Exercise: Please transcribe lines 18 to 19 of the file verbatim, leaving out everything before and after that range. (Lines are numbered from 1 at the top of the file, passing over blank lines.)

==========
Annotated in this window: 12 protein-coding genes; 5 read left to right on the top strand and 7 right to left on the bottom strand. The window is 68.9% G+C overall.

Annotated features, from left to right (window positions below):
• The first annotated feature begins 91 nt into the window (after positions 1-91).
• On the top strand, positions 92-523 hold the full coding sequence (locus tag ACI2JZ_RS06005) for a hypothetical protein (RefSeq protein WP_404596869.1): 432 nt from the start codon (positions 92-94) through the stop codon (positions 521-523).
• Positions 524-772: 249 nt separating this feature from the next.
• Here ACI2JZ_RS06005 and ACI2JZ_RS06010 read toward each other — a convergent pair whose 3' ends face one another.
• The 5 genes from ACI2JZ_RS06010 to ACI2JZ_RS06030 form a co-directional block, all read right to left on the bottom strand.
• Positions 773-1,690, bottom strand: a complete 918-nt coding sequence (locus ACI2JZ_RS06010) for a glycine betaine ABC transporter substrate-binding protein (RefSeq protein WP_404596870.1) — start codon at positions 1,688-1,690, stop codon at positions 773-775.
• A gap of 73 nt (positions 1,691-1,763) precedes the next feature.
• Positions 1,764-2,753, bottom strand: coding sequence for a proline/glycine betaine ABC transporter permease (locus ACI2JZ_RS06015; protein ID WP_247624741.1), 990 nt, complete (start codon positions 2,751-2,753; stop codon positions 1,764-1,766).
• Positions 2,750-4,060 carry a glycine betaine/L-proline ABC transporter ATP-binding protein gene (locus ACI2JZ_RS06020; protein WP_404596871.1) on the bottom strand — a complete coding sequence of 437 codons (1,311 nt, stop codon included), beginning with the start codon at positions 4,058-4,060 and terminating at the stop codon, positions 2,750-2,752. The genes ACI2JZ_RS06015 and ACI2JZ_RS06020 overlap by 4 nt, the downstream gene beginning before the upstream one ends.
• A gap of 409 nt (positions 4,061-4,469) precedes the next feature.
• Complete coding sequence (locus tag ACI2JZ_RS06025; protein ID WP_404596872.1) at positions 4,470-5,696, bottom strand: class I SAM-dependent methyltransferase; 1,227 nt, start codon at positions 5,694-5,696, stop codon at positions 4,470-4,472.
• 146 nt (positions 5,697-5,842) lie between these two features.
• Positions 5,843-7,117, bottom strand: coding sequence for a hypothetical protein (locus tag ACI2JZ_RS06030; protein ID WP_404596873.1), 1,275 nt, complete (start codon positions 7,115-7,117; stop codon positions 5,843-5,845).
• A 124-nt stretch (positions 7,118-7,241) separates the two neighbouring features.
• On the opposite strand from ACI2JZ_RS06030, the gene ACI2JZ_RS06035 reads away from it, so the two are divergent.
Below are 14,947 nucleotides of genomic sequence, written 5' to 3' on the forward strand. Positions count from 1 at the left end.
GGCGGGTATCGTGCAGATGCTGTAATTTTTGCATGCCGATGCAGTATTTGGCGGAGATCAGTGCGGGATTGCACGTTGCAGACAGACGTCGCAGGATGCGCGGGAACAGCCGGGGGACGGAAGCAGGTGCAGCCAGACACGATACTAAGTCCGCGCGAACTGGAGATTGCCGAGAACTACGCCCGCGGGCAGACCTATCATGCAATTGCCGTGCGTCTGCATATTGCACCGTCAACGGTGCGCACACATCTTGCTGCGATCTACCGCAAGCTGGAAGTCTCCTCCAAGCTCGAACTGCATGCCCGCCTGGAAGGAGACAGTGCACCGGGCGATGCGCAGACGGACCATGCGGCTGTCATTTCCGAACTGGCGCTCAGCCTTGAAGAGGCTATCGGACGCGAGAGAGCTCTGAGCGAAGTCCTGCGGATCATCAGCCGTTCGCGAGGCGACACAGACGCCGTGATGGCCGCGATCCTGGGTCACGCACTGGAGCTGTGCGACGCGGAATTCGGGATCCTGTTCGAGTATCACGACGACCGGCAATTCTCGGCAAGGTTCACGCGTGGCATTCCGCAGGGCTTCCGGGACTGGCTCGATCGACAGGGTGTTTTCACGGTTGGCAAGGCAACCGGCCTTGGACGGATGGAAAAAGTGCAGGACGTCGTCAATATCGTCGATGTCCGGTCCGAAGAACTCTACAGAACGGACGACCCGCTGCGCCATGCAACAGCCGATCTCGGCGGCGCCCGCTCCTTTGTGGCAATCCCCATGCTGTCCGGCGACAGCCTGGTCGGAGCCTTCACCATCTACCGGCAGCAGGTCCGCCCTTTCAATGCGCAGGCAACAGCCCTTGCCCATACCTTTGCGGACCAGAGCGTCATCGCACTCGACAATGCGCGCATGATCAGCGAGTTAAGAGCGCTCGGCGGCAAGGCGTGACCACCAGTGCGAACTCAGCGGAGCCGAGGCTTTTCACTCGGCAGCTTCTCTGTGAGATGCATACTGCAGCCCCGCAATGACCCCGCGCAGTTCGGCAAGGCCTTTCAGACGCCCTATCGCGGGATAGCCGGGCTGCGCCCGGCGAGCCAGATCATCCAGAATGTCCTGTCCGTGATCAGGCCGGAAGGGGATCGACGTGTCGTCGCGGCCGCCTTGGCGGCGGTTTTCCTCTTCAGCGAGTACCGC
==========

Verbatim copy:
Below are 14,947 nucleotides of genomic sequence, written 5' to 3' on the forward strand. Positions count from 1 at the left end.
GGCGGGTATCGTGCAGATGCTGTAATTTTTGCATGCCGATGCAGTATTTGGCGGAGATCAGTGCGGGATTGCACGTTGCAGACAGACGTCGCAGGATGCGCGGGAACAGCCGGGGGACGGAAGCAGGTGCAGCCAGACACGATACTAAGTCCGCGCGAACTGGAGATTGCCGAGAACTACGCCCGCGGGCAGACCTATCATGCAATTGCCGTGCGTCTGCATATTGCACCGTCAACGGTGCGCACACATCTTGCTGCGATCTACCGCAAGCTGGAAGTCTCCTCCAAGCTCGAACTGCATGCCCGCCTGGAAGGAGACAGTGCACCGGGCGATGCGCAGACGGACCATGCGGCTGTCATTTCCGAACTGGCGCTCAGCCTTGAAGAGGCTATCGGACGCGAGAGAGCTCTGAGCGAAGTCCTGCGGATCATCAGCCGTTCGCGAGGCGACACAGACGCCGTGATGGCCGCGATCCTGGGTCACGCACTGGAGCTGTGCGACGCGGAATTCGGGATCCTGTTCGAGTATCACGACGACCGGCAATTCTCGGCAAGGTTCACGCGTGGCATTCCGCAGGGCTTCCGGGACTGGCTCGATCGACAGGGTGTTTTCACGGTTGGCAAGGCAACCGGCCTTGGACGGATGGAAAAAGTGCAGGACGTCGTCAATATCGTCGATGTCCGGTCCGAAGAACTCTACAGAACGGACGACCCGCTGCGCCATGCAACAGCCGATCTCGGCGGCGCCCGCTCCTTTGTGGCAATCCCCATGCTGTCCGGCGACAGCCTGGTCGGAGCCTTCACCATCTACCGGCAGCAGGTCCGCCCTTTCAATGCGCAGGCAACAGCCCTTGCCCATACCTTTGCGGACCAGAGCGTCATCGCACTCGACAATGCGCGCATGATCAGCGAGTTAAGAGCGCTCGGCGGCAAGGCGTGACCACCAGTGCGAACTCAGCGGAGCCGAGGCTTTTCACTCGGCAGCTTCTCTGTGAGATGCATACTGCAGCCCCGCAATGACCCCGCGCAGTTCGGCAAGGCCTTTCAGACGCCCTATCGCGGGATAGCCGGGCTGCGCCCGGCGAGCCAGATCATCCAGAATGTCCTGTCCGTGATCAGGCCGGAAGGGGATCGACGTGTCGTCGCGGCCGCCTTGGCGGCGGTTTTCCTCTTCAGCGAGTACCGC